7. A biologically pure culture of the isolated Rhodomonas of claim 1.
8. A method for preparing a microalgae biomass composition comprising one or more PUFAs, the method comprising: culturing a microalgae of claim 7 under a culture condition sufficient to provide a microalgae biomass comprising the one or more PUFAs, wherein the microalgae biomass is harvested after at least one logarithmic growth phase of the microalgae, wherein the omega-3 fatty acid is stearidonic acid (SDA), wherein the omega-6 fatty acid is optionally present and is γ-linolenic acid (GLA), wherein the SDA at harvest is at least about 5% of the total fatty acid, wherein the GLA if present at harvest is less than about 1% of total fatty acid.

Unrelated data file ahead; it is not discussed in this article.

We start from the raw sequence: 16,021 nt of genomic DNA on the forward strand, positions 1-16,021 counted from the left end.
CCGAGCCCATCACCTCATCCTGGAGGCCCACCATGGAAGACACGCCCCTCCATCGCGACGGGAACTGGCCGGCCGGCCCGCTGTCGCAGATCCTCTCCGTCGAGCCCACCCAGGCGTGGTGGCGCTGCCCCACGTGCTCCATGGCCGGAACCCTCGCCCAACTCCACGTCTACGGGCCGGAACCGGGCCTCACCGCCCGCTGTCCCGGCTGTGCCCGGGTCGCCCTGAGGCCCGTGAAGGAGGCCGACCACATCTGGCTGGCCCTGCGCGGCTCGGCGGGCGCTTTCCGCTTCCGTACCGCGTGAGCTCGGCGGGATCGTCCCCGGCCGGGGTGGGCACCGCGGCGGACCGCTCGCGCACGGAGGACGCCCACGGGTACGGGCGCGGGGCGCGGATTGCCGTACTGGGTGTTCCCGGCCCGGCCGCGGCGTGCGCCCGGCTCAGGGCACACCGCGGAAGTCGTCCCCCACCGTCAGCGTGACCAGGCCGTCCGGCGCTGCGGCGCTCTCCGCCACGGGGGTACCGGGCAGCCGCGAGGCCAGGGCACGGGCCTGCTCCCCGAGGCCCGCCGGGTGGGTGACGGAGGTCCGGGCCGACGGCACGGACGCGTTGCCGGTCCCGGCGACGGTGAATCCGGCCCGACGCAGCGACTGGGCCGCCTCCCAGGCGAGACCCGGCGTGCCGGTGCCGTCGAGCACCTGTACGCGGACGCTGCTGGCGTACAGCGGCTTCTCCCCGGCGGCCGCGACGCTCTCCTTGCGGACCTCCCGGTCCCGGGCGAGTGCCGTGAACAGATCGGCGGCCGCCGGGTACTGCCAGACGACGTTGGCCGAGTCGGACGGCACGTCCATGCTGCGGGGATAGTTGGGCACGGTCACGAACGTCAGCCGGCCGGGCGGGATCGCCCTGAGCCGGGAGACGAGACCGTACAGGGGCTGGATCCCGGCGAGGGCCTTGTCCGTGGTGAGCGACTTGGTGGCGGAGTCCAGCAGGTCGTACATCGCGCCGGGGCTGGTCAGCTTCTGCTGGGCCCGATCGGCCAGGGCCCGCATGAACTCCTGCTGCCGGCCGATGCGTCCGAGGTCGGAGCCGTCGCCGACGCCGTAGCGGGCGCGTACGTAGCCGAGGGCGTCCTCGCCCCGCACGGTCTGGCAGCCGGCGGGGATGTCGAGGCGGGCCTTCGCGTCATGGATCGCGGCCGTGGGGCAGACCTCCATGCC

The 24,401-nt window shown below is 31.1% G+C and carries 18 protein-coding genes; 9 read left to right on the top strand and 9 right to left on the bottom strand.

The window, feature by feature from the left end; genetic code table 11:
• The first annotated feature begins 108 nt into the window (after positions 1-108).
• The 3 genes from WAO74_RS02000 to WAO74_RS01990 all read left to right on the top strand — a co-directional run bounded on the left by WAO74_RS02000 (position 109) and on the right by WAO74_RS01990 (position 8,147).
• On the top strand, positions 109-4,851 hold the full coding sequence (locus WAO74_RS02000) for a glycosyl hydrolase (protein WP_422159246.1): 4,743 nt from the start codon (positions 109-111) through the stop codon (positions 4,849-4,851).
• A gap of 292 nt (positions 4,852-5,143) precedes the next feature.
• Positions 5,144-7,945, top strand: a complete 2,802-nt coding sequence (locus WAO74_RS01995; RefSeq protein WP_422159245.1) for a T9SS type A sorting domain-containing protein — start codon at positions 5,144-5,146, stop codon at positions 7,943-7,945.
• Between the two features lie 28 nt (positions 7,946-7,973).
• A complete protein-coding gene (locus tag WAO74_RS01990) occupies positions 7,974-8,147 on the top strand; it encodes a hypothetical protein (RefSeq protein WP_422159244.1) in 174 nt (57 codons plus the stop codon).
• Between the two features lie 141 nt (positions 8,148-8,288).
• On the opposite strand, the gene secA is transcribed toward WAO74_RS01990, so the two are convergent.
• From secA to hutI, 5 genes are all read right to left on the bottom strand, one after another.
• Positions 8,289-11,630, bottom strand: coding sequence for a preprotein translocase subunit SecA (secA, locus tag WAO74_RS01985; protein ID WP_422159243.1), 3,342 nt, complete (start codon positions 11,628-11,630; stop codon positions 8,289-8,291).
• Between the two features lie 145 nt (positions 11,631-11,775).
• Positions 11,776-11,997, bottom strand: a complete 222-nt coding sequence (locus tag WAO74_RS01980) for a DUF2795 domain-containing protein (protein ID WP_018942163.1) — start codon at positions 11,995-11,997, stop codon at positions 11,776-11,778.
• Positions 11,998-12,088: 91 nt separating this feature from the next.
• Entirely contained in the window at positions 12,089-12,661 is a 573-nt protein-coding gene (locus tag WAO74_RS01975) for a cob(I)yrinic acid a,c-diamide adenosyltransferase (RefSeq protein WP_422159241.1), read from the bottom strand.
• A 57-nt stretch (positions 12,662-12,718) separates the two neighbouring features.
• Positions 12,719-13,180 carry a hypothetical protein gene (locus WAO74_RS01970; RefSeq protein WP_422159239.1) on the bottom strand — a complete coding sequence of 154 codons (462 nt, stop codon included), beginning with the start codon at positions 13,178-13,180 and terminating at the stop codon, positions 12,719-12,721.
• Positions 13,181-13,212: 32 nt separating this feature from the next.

9. A method for preparing a microalgae biomass composition comprising at least 8% polyunsaturated fatty acids in weight, the method comprising: culturing a microalgae of claim 7 the process comprising: extracting the polyunsaturated fatty acids from the microalgae, wherein,
(a) SDA is in an amount of about 5% to about 50% of total fatty acids;
(b) EPA is in an amount of about 2% to about 40% of total fatty acids;
(c) DHA is in an amount of about 2% to about 40% of total fatty acids; and optionally
(d) GLA is in an amount of about 0.1% to about 10% of total fatty acids; wherein the composition comprises at least 8% polyunsaturated fatty acids in weight.